6 Easy Situational Awareness Exercises

Situational Awareness is the ability to identify, process, and comprehend the critical elements of information about what is happening to the team with regards to the mission. More simply, it’s knowing what is going on around you. – US Coast Guard

Okay, but does this mean that we need to walk around paranoid all the time? I mean, geez, that’s no way to live your life.

You’re right! It’s not.

But, being blissfully unaware isn’t either.

The trick is to find a healthy balance between awareness and relaxed.

Situational awareness isn’t something we’re born able to do. It’s a skill that’s learned. Way back when our ancestors were just walking upright, those who didn’t develop this critical skill, died. Don’t be that gal.

Here’s a few fun ways you can become better at this valuable skill (practicing some of these with friends and family really turns it into a game.):

  • When you park your car and walk into a store, count the number of spaces you are from the door.
  • When you park your car, count the number of people you see sitting in their cars on the way into the store, and then notice if those same people are there when you return to your car.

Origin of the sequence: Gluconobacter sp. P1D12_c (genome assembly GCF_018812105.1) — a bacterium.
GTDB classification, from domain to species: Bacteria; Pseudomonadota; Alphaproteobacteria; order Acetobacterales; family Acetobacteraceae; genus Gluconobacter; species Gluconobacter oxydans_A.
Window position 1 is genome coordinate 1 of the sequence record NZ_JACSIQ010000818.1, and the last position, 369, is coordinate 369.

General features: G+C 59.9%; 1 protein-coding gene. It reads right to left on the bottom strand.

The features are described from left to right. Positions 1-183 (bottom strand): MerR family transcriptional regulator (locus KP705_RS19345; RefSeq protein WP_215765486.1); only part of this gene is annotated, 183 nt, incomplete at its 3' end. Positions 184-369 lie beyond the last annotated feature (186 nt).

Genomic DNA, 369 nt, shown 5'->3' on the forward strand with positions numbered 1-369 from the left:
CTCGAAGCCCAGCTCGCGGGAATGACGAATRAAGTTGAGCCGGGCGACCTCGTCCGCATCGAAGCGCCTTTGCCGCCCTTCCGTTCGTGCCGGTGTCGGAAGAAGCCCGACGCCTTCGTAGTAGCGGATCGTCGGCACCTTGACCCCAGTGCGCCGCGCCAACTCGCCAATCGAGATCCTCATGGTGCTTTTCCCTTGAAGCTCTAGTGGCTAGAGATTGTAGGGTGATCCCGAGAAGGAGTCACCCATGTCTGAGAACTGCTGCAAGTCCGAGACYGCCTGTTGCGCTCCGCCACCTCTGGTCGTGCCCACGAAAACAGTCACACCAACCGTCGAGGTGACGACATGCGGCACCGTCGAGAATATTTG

• Count the number of males vs. females, children vs. adults, people wearing hats — you get the idea.
  • Guess how many people are seated in a restaurant. How many are female, male, or children.
  • Figure out all of the possible exits from an establishment.
  • Place several items onto a tray. Give yourself 30 seconds to examine the tray. Cover it. Now, list all of the items. If you do this with other people, then you can remove items from the tray. People need to be able to say what’s missing. You also can vary the time. This is called KIM’s game (Keep in memory).

Here’s an example:

I bet now that you’ve seen this list, you can think of a few other ideas. List them in the comments!

 

 

About KMiller

Kori Miller began studying self-defense when she was 17 years old. Over the years, her formal practice has seen its ups and downs, but her desire to continue learning never has. She's trained in Tae Kwon Do, Shotokan Karate, and Hapkido. It is this last style that won her heart. Her philosophy is, "don't be there, but if you must, then protect yourself." Your personal safety starts with a healthy respect for situational awareness and using powerfully, positive body language. Kori is an author, speaker, and trainer.
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